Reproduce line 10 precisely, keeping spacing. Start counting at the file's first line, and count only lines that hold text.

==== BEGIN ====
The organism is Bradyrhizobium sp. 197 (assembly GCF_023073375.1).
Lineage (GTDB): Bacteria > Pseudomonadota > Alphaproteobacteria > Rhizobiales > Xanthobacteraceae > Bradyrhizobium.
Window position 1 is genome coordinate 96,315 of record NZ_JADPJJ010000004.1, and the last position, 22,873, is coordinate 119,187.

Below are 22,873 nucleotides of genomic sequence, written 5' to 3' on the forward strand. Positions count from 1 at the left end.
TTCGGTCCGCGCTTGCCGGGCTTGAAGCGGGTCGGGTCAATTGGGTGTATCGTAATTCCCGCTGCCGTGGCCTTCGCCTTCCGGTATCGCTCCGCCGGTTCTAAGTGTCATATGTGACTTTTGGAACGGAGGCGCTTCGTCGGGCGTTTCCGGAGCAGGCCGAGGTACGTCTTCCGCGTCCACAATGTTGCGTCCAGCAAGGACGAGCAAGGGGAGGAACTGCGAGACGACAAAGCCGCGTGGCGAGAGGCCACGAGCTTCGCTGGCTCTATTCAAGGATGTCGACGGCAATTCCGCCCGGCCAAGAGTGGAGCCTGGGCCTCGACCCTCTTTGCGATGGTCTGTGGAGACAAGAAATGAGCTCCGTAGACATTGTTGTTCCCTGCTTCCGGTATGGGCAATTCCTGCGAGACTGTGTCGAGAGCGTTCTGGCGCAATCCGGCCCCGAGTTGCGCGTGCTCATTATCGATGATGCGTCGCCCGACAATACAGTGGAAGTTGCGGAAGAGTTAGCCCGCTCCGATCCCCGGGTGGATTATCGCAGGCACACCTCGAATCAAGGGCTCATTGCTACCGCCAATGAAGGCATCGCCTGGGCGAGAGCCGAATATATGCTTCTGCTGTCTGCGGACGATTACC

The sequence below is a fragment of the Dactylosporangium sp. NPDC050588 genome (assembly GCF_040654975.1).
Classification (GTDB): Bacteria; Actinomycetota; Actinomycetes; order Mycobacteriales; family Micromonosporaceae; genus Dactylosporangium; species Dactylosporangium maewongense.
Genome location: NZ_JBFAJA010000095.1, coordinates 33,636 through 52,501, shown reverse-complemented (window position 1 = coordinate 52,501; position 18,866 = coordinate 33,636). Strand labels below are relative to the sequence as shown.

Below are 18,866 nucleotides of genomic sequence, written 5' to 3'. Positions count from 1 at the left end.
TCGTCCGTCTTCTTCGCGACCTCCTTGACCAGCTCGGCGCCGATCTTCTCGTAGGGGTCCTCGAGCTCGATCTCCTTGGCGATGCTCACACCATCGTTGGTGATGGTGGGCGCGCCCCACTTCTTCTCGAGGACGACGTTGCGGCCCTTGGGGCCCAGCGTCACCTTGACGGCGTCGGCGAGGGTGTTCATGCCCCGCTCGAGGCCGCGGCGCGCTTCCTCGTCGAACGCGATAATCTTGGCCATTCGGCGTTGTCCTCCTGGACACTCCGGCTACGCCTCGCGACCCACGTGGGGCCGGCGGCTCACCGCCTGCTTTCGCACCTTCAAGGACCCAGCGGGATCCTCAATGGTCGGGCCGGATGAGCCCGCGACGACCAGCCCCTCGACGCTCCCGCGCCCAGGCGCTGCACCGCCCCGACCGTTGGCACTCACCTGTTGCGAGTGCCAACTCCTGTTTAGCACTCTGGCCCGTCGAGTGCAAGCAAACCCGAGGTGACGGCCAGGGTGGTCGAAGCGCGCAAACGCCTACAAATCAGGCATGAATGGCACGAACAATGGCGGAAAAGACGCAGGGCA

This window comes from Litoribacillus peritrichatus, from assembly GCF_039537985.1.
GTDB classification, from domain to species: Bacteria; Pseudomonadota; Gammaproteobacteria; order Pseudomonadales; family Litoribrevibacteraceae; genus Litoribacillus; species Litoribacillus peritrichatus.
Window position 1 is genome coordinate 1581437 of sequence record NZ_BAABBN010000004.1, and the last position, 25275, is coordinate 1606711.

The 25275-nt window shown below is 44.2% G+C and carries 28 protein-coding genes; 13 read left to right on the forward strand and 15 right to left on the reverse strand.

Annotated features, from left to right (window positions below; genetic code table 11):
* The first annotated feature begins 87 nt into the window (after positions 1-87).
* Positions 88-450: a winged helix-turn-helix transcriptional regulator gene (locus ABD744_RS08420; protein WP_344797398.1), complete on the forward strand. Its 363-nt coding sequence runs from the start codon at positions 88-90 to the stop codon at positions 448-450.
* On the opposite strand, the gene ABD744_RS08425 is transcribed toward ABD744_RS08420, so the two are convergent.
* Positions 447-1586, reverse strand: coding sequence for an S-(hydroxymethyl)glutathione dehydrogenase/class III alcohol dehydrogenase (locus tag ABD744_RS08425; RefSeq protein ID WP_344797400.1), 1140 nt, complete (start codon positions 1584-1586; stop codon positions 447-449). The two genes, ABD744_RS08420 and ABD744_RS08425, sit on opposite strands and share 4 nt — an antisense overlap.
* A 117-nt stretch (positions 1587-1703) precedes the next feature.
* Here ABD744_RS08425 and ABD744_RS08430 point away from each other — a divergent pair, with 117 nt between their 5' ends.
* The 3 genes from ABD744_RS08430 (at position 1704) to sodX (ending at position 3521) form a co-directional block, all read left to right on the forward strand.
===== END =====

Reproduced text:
TCGTCCGTCTTCTTCGCGACCTCCTTGACCAGCTCGGCGCCGATCTTCTCGTAGGGGTCCTCGAGCTCGATCTCCTTGGCGATGCTCACACCATCGTTGGTGATGGTGGGCGCGCCCCACTTCTTCTCGAGGACGACGTTGCGGCCCTTGGGGCCCAGCGTCACCTTGACGGCGTCGGCGAGGGTGTTCATGCCCCGCTCGAGGCCGCGGCGCGCTTCCTCGTCGAACGCGATAATCTTGGCCATTCGGCGTTGTCCTCCTGGACACTCCGGCTACGCCTCGCGACCCACGTGGGGCCGGCGGCTCACCGCCTGCTTTCGCACCTTCAAGGACCCAGCGGGATCCTCAATGGTCGGGCCGGATGAGCCCGCGACGACCAGCCCCTCGACGCTCCCGCGCCCAGGCGCTGCACCGCCCCGACCGTTGGCACTCACCTGTTGCGAGTGCCAACTCCTGTTTAGCACTCTGGCCCGTCGAGTGCAAGCAAACCCGAGGTGACGGCCAGGGTGGTCGAAGCGCGCAAACGCCTACAAATCAGGCATGAATGGCACGAACAATGGCGGAAAAGACGCAGGGCA